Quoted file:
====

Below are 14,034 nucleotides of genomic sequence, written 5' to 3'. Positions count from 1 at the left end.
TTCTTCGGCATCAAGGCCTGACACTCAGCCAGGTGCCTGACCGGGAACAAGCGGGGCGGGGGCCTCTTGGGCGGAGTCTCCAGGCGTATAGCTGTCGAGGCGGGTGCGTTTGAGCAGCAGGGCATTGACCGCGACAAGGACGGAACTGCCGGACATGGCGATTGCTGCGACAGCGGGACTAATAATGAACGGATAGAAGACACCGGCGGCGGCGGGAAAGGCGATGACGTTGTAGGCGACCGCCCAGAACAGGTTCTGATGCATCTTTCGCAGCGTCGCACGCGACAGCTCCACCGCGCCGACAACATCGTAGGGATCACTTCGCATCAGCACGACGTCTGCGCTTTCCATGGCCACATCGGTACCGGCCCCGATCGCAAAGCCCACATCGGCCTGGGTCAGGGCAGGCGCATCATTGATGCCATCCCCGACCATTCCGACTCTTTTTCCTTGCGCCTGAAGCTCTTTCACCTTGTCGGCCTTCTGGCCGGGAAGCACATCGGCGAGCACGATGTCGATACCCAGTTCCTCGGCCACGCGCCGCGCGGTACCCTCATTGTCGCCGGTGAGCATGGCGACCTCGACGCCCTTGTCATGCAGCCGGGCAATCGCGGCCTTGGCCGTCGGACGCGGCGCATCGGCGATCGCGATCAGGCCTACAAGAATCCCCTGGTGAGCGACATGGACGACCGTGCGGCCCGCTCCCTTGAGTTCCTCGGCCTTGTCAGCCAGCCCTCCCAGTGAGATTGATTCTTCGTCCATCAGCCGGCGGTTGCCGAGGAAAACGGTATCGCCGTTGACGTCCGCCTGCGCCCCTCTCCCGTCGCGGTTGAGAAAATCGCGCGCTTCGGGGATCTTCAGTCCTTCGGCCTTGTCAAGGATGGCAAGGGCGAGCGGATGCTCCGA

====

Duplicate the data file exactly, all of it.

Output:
Below are 14,034 nucleotides of genomic sequence, written 5' to 3'. Positions count from 1 at the left end.
TTCTTCGGCATCAAGGCCTGACACTCAGCCAGGTGCCTGACCGGGAACAAGCGGGGCGGGGGCCTCTTGGGCGGAGTCTCCAGGCGTATAGCTGTCGAGGCGGGTGCGTTTGAGCAGCAGGGCATTGACCGCGACAAGGACGGAACTGCCGGACATGGCGATTGCTGCGACAGCGGGACTAATAATGAACGGATAGAAGACACCGGCGGCGGCGGGAAAGGCGATGACGTTGTAGGCGACCGCCCAGAACAGGTTCTGATGCATCTTTCGCAGCGTCGCACGCGACAGCTCCACCGCGCCGACAACATCGTAGGGATCACTTCGCATCAGCACGACGTCTGCGCTTTCCATGGCCACATCGGTACCGGCCCCGATCGCAAAGCCCACATCGGCCTGGGTCAGGGCAGGCGCATCATTGATGCCATCCCCGACCATTCCGACTCTTTTTCCTTGCGCCTGAAGCTCTTTCACCTTGTCGGCCTTCTGGCCGGGAAGCACATCGGCGAGCACGATGTCGATACCCAGTTCCTCGGCCACGCGCCGCGCGGTACCCTCATTGTCGCCGGTGAGCATGGCGACCTCGACGCCCTTGTCATGCAGCCGGGCAATCGCGGCCTTGGCCGTCGGACGCGGCGCATCGGCGATCGCGATCAGGCCTACAAGAATCCCCTGGTGAGCGACATGGACGACCGTGCGGCCCGCTCCCTTGAGTTCCTCGGCCTTGTCAGCCAGCCCTCCCAGTGAGATTGATTCTTCGTCCATCAGCCGGCGGTTGCCGAGGAAAACGGTATCGCCGTTGACGTCCGCCTGCGCCCCTCTCCCGTCGCGGTTGAGAAAATCGCGCGCTTCGGGGATCTTCAGTCCTTCGGCCTTGTCAAGGATGGCAAGGGCGAGCGGATGCTCCGA